A growing number of landlords are using a Special Purpose Vehicle (SPV) as a tax-efficient way of holding a portfolio of buy-to-let properties as well as fund the acquisition of additional homes, according to Roma Finance.
Given the government’ decision to phase out mortgage interest relief and the fact that mortgage lenders introduced new tougher criteria late last year for portfolio landlords with four or more mortgaged buy-to-let properties, it is perhaps unsurprising to find the bridging lender report that a number of its bridging loans for buy-to-let purposes are now put through for limited companies as opposed to individuals, as landlords look to maximise profits.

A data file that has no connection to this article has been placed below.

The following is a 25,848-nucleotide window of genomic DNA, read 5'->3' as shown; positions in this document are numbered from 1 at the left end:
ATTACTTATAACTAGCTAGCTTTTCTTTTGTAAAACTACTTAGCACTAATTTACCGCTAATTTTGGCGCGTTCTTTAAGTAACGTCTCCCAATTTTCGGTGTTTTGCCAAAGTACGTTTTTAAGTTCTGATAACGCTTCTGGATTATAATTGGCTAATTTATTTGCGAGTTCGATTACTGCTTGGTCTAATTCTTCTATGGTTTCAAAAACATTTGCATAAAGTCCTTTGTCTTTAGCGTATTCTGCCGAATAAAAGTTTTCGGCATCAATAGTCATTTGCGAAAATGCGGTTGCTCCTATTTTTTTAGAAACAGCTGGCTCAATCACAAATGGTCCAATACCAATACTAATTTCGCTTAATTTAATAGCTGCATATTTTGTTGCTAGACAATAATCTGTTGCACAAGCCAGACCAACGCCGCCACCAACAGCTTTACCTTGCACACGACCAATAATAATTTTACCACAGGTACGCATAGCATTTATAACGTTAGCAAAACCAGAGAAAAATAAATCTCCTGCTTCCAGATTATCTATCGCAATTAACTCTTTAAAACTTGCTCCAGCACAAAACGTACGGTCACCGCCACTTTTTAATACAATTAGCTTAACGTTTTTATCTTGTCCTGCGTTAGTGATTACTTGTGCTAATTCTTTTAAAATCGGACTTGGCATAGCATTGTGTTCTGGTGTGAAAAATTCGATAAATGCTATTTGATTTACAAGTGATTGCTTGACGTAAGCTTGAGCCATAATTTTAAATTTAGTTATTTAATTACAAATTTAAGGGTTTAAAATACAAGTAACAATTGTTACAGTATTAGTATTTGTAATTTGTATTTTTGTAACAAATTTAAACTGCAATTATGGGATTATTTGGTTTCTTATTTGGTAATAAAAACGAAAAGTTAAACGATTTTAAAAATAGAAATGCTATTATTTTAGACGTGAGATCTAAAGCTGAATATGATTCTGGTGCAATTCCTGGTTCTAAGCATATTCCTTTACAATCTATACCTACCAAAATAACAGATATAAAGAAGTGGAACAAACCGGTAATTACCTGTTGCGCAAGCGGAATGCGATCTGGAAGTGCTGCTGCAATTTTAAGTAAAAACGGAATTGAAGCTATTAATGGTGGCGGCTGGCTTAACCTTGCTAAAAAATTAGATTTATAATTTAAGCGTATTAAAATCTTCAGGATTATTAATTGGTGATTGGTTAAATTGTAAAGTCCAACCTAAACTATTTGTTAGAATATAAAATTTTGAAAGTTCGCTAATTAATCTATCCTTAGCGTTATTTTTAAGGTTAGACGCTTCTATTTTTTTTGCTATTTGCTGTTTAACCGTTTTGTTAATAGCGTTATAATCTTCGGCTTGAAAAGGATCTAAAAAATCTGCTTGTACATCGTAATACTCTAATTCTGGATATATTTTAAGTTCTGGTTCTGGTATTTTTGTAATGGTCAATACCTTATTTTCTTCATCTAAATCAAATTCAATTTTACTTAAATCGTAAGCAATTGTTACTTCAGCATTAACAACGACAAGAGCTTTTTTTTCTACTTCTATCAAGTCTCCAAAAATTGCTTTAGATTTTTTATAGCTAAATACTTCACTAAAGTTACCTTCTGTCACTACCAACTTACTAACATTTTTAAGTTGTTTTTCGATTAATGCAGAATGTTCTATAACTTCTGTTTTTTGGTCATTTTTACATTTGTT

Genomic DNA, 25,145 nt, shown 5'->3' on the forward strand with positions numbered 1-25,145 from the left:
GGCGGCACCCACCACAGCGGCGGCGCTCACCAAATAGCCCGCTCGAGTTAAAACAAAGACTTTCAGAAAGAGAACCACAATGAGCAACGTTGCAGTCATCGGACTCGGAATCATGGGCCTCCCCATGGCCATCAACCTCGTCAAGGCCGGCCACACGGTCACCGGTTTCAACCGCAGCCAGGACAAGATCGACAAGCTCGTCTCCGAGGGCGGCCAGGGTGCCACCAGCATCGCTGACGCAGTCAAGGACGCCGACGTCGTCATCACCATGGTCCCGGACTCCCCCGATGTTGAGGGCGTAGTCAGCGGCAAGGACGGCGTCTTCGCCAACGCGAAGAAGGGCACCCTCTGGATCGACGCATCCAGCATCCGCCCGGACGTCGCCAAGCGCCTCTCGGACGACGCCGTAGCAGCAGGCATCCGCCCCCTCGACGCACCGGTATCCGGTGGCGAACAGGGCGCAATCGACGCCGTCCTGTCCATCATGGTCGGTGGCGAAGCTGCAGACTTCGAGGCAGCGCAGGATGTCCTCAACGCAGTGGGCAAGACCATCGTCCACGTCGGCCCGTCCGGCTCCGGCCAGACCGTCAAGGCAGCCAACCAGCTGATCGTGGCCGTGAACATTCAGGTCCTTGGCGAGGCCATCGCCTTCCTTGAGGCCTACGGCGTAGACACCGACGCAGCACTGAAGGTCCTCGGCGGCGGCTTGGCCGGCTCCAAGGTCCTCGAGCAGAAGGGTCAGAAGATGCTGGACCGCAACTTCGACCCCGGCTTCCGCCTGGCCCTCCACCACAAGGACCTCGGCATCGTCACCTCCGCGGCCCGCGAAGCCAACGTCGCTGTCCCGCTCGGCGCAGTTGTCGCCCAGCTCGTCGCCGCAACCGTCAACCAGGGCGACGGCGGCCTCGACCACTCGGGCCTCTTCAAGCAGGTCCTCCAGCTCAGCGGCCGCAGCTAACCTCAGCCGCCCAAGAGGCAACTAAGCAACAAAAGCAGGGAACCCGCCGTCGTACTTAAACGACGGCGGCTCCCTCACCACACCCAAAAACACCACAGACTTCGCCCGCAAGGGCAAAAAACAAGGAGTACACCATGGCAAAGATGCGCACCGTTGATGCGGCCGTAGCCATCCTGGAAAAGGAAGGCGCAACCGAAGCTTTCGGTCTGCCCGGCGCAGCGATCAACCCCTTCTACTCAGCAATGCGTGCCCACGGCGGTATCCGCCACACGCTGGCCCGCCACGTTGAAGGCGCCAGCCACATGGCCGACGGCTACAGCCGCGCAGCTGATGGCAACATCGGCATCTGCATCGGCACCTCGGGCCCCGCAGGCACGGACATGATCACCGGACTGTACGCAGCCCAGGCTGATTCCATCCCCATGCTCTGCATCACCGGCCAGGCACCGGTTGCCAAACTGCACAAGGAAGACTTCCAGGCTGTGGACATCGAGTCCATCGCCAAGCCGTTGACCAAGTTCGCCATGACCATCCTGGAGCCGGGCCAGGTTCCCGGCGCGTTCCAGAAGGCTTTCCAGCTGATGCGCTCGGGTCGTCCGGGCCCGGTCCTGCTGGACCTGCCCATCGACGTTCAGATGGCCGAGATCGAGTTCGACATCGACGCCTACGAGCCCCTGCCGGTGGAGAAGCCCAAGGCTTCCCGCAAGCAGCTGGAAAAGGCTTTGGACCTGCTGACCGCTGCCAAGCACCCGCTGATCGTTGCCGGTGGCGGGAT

Roma also report that the type of property landlords are acquiring has changed of late, reflecting the changing market, with HMOs and semi-commercial property now proving more popular.
Scott Marshall, managing director at Roma Finance, commented: “We’re seeing most of our landlord customers with larger portfolios transferring them into limited company status and using SPVs to help raise the new funding needed for purchases and refurbishments.
“The market in this segment remains upbeat with our share of lending on buy-to-let still strong for a wide range of property acquisition and refurbishment.
“Landlords and property investors have put in place new company structures and strategies to protect their portfolios and maximise future income and growth.
“We’re seeing this in practice and business written on limited company buy-to-lets is strong as the landlords we work with are very well informed on these investment techniques.”
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